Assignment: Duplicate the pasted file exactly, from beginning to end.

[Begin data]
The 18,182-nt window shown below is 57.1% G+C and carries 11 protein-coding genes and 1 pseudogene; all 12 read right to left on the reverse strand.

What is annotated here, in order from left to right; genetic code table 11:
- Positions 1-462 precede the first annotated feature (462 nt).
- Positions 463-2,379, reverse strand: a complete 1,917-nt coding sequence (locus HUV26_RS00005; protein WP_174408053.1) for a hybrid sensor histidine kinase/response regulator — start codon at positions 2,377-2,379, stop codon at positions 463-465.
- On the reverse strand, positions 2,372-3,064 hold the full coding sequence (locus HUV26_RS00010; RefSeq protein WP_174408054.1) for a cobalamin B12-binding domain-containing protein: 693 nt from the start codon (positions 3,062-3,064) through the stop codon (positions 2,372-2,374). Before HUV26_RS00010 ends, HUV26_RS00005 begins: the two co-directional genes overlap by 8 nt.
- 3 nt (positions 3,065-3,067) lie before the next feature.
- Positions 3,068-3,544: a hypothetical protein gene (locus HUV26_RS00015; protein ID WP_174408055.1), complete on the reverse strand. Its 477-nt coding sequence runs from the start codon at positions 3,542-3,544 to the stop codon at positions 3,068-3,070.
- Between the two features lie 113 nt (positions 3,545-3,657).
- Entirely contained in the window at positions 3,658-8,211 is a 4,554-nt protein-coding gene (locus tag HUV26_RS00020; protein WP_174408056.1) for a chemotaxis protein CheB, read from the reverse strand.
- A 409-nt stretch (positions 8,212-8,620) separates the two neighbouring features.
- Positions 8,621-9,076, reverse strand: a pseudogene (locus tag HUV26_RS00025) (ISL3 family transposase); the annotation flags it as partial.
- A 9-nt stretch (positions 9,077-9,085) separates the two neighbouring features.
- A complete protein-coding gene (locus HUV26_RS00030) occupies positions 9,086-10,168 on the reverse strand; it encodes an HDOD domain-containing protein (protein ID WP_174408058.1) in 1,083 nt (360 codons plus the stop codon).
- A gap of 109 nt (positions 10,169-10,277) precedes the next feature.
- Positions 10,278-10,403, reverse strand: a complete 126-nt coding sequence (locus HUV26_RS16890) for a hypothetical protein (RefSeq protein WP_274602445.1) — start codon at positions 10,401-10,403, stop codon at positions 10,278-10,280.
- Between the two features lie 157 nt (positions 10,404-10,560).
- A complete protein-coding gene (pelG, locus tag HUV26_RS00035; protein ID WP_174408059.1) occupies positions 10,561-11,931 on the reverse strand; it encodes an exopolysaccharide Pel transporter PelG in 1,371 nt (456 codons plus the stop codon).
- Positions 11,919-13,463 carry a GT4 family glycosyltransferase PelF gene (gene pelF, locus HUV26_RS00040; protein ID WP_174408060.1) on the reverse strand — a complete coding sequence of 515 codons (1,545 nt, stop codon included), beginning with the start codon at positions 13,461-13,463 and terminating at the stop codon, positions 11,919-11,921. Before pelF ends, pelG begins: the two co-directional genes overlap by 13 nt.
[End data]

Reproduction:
The 18,182-nt window shown below is 57.1% G+C and carries 11 protein-coding genes and 1 pseudogene; all 12 read right to left on the reverse strand.

What is annotated here, in order from left to right; genetic code table 11:
- Positions 1-462 precede the first annotated feature (462 nt).
- Positions 463-2,379, reverse strand: a complete 1,917-nt coding sequence (locus HUV26_RS00005; protein WP_174408053.1) for a hybrid sensor histidine kinase/response regulator — start codon at positions 2,377-2,379, stop codon at positions 463-465.
- On the reverse strand, positions 2,372-3,064 hold the full coding sequence (locus HUV26_RS00010; RefSeq protein WP_174408054.1) for a cobalamin B12-binding domain-containing protein: 693 nt from the start codon (positions 3,062-3,064) through the stop codon (positions 2,372-2,374). Before HUV26_RS00010 ends, HUV26_RS00005 begins: the two co-directional genes overlap by 8 nt.
- 3 nt (positions 3,065-3,067) lie before the next feature.
- Positions 3,068-3,544: a hypothetical protein gene (locus HUV26_RS00015; protein ID WP_174408055.1), complete on the reverse strand. Its 477-nt coding sequence runs from the start codon at positions 3,542-3,544 to the stop codon at positions 3,068-3,070.
- Between the two features lie 113 nt (positions 3,545-3,657).
- Entirely contained in the window at positions 3,658-8,211 is a 4,554-nt protein-coding gene (locus tag HUV26_RS00020; protein WP_174408056.1) for a chemotaxis protein CheB, read from the reverse strand.
- A 409-nt stretch (positions 8,212-8,620) separates the two neighbouring features.
- Positions 8,621-9,076, reverse strand: a pseudogene (locus tag HUV26_RS00025) (ISL3 family transposase); the annotation flags it as partial.
- A 9-nt stretch (positions 9,077-9,085) separates the two neighbouring features.
- A complete protein-coding gene (locus HUV26_RS00030) occupies positions 9,086-10,168 on the reverse strand; it encodes an HDOD domain-containing protein (protein ID WP_174408058.1) in 1,083 nt (360 codons plus the stop codon).
- A gap of 109 nt (positions 10,169-10,277) precedes the next feature.
- Positions 10,278-10,403, reverse strand: a complete 126-nt coding sequence (locus HUV26_RS16890) for a hypothetical protein (RefSeq protein WP_274602445.1) — start codon at positions 10,401-10,403, stop codon at positions 10,278-10,280.
- Between the two features lie 157 nt (positions 10,404-10,560).
- A complete protein-coding gene (pelG, locus tag HUV26_RS00035; protein ID WP_174408059.1) occupies positions 10,561-11,931 on the reverse strand; it encodes an exopolysaccharide Pel transporter PelG in 1,371 nt (456 codons plus the stop codon).
- Positions 11,919-13,463 carry a GT4 family glycosyltransferase PelF gene (gene pelF, locus HUV26_RS00040; protein ID WP_174408060.1) on the reverse strand — a complete coding sequence of 515 codons (1,545 nt, stop codon included), beginning with the start codon at positions 13,461-13,463 and terminating at the stop codon, positions 11,919-11,921. Before pelF ends, pelG begins: the two co-directional genes overlap by 13 nt.